An ethical new age for technology

One of the biggest challenges to my digital practise of late has been a creeping cynicism I’ve been feeling. It’s hard not to really. The excitement and promise of an open, accessible technology enabled future is something that I’ve been inspired by since the first time I snuck onto Prestel as a child. It’s why I pursued a career in the digital industries, and why I have spent most of that career advocating for it. Yet it’s increasingly beginning to feel like we’re in the bad future – that we’ve gone William Gibson instead of Arthur C Clarke. Powerful corporate technocracies, ever distant remote controlled wars, a media which is struggling to monetise and is therefore diminishing it’s own core values, and of course the post Snowden realisation that we’re not paranoid, we’re not over-stating it, there really is a huge structural system of surveillance which is beyond the dreams of Orwell. It’s a sobering time, and so I been finding that, for the first time in years, I haven’t leapt on the Gartner futures list or excitedly watched TED talks.

That is, until I saw Aral Balkan’s article on ethical digital design, and watched his (superb as always) talks on the subject. I’m not going to understate this, I think this is the most important thing that I have read about Being Digital since Negroponte.

I’ll leave the manifesto to speak for itself, and there is good debate around it’s points happening elsewhere. What I would like to focus on in this post, however, is the response from technology to this challenging and liberating ethos. When I read this manifesto, and in particularly the Maslow-style hierarchy of user needs, I excitedly forwarded it on to various networks, including an internal technology team here. There was a good response from the UX and design departments, those that are traditionally focussed on user needs as much as the brands. From the developers though, barely a peep.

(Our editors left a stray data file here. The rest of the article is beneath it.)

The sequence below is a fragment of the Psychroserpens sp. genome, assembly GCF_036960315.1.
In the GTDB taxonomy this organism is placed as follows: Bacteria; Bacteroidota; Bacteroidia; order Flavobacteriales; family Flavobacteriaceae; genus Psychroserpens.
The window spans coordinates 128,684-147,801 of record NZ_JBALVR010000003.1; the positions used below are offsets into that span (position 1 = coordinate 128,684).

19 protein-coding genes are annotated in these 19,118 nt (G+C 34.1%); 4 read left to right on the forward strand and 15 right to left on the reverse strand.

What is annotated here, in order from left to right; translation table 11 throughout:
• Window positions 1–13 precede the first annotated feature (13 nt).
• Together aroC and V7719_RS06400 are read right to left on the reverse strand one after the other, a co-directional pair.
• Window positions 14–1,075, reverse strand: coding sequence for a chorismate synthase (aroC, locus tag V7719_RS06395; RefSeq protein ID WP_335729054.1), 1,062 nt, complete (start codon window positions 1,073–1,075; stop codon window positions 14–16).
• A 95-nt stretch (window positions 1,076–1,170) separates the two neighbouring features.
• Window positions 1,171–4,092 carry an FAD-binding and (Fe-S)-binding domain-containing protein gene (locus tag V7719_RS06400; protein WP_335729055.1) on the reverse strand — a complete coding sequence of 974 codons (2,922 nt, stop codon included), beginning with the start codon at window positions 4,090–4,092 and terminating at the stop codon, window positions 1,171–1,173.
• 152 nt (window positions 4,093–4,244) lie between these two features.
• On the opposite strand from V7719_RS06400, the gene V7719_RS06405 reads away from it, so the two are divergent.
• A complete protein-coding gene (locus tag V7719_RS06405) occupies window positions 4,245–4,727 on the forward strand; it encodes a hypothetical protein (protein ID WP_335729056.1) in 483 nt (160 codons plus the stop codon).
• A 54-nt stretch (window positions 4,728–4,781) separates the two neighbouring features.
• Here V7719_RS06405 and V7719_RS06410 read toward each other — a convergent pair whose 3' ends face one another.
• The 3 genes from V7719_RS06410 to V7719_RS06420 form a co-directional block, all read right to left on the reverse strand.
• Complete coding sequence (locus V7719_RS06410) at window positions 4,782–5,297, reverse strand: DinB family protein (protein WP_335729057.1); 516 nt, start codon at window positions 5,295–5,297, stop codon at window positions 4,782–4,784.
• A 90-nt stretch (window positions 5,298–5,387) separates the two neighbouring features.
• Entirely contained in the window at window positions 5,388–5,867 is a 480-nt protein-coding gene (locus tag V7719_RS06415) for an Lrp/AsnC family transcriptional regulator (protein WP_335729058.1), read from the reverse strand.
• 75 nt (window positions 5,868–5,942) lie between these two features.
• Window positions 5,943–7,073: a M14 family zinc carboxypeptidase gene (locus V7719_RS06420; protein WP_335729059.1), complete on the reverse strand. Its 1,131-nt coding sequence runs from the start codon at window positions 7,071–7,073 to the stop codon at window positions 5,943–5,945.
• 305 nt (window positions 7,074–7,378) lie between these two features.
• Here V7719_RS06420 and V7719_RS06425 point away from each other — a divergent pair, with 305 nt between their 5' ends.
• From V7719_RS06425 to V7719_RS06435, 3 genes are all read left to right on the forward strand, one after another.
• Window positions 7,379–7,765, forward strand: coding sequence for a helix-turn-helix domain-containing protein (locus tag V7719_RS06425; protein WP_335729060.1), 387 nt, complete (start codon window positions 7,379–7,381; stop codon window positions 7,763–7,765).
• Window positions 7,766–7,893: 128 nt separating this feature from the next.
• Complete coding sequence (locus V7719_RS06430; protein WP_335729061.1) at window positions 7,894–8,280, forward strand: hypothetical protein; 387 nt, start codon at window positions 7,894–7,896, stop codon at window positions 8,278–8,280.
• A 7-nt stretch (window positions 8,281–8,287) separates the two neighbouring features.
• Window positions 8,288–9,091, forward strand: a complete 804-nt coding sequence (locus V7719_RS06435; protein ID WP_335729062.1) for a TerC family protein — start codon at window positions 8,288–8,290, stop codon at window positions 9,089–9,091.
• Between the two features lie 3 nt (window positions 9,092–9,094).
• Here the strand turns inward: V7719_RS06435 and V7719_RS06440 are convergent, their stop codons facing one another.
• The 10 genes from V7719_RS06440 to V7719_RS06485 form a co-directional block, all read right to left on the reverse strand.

This is a problem.

The experiences which we create for people to use are ultimately built in a technical stack, and for far too long, developers have focussed entirely on the technology itself. In fact with the front-end technology stack becoming ever more immersed in software engineering practises with the rise of Node, React et al, I am concerned that this is becoming more and more the case. The traditional ‘unicorn’ client-side developer used to be one that bridged the gap between design, UX and development. More than ever, it’s one that works across the full technology stack. This is good for technology, but bad for our users. I’ve already been witness to long discussions about technical design which utterly ignore what we’re actually trying to achieve for the people of the world that will consume these experiences.

If the vision of the ethical design manifesto and it’s human-centricity is to be realised, then it is vital that key figures within the front end technology community start to talk a lot more about their end user, and (slightly) less about the virtues of functional programming versus classical inheritance.